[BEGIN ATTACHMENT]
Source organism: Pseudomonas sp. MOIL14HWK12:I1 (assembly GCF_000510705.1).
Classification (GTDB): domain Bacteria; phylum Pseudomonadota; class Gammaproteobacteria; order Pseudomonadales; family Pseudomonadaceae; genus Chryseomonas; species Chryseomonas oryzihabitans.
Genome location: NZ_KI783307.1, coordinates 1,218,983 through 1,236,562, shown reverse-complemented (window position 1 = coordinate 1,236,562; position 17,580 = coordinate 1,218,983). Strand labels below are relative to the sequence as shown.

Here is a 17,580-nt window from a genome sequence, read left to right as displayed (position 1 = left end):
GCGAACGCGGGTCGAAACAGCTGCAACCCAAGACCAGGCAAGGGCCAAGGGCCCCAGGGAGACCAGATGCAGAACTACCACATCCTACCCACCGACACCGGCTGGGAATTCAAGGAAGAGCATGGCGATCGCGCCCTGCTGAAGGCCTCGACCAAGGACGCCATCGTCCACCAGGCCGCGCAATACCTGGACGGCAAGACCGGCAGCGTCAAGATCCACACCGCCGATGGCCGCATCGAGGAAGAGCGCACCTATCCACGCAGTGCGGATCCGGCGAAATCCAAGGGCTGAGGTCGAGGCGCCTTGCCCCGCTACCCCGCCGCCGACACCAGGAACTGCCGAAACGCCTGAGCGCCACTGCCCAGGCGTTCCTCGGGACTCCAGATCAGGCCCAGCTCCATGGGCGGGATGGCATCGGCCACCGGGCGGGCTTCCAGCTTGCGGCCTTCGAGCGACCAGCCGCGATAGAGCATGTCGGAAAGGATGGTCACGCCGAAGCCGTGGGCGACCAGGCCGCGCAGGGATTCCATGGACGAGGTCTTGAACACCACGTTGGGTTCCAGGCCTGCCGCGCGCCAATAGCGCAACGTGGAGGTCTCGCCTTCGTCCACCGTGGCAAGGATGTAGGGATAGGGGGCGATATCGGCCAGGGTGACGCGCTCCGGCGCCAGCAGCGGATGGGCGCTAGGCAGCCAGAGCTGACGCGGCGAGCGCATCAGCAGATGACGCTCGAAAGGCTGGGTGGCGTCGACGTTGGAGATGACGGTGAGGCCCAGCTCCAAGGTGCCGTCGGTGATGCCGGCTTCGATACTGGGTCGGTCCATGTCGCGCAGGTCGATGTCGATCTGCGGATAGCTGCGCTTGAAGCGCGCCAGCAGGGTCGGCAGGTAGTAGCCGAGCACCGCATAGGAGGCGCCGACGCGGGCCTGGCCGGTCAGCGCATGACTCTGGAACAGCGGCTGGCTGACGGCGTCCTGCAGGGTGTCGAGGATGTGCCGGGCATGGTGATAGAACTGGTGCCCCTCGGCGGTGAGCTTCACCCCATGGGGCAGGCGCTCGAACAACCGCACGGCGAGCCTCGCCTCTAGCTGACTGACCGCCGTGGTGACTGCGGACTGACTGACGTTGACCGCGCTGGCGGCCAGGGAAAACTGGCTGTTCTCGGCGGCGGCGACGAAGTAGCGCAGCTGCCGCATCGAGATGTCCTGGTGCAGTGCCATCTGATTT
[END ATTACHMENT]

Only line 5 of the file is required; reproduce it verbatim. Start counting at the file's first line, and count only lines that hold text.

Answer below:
GCGAACGCGGGTCGAAACAGCTGCAACCCAAGACCAGGCAAGGGCCAAGGGCCCCAGGGAGACCAGATGCAGAACTACCACATCCTACCCACCGACACCGGCTGGGAATTCAAGGAAGAGCATGGCGATCGCGCCCTGCTGAAGGCCTCGACCAAGGACGCCATCGTCCACCAGGCCGCGCAATACCTGGACGGCAAGACCGGCAGCGTCAAGATCCACACCGCCGATGGCCGCATCGAGGAAGAGCGCACCTATCCACGCAGTGCGGATCCGGCGAAATCCAAGGGCTGAGGTCGAGGCGCCTTGCCCCGCTACCCCGCCGCCGACACCAGGAACTGCCGAAACGCCTGAGCGCCACTGCCCAGGCGTTCCTCGGGACTCCAGATCAGGCCCAGCTCCATGGGCGGGATGGCATCGGCCACCGGGCGGGCTTCCAGCTTGCGGCCTTCGAGCGACCAGCCGCGATAGAGCATGTCGGAAAGGATGGTCACGCCGAAGCCGTGGGCGACCAGGCCGCGCAGGGATTCCATGGACGAGGTCTTGAACACCACGTTGGGTTCCAGGCCTGCCGCGCGCCAATAGCGCAACGTGGAGGTCTCGCCTTCGTCCACCGTGGCAAGGATGTAGGGATAGGGGGCGATATCGGCCAGGGTGACGCGCTCCGGCGCCAGCAGCGGATGGGCGCTAGGCAGCCAGAGCTGACGCGGCGAGCGCATCAGCAGATGACGCTCGAAAGGCTGGGTGGCGTCGACGTTGGAGATGACGGTGAGGCCCAGCTCCAAGGTGCCGTCGGTGATGCCGGCTTCGATACTGGGTCGGTCCATGTCGCGCAGGTCGATGTCGATCTGCGGATAGCTGCGCTTGAAGCGCGCCAGCAGGGTCGGCAGGTAGTAGCCGAGCACCGCATAGGAGGCGCCGACGCGGGCCTGGCCGGTCAGCGCATGACTCTGGAACAGCGGCTGGCTGACGGCGTCCTGCAGGGTGTCGAGGATGTGCCGGGCATGGTGATAGAACTGGTGCCCCTCGGCGGTGAGCTTCACCCCATGGGGCAGGCGCTCGAACAACCGCACGGCGAGCCTCGCCTCTAGCTGACTGACCGCCGTGGTGACTGCGGACTGACTGACGTTGACCGCGCTGGCGGCCAGGGAAAACTGGCTGTTCTCGGCGGCGGCGACGAAGTAGCGCAGCTGCCGCATCGAGATGTCCTGGTGCAGTGCCATCTGATTT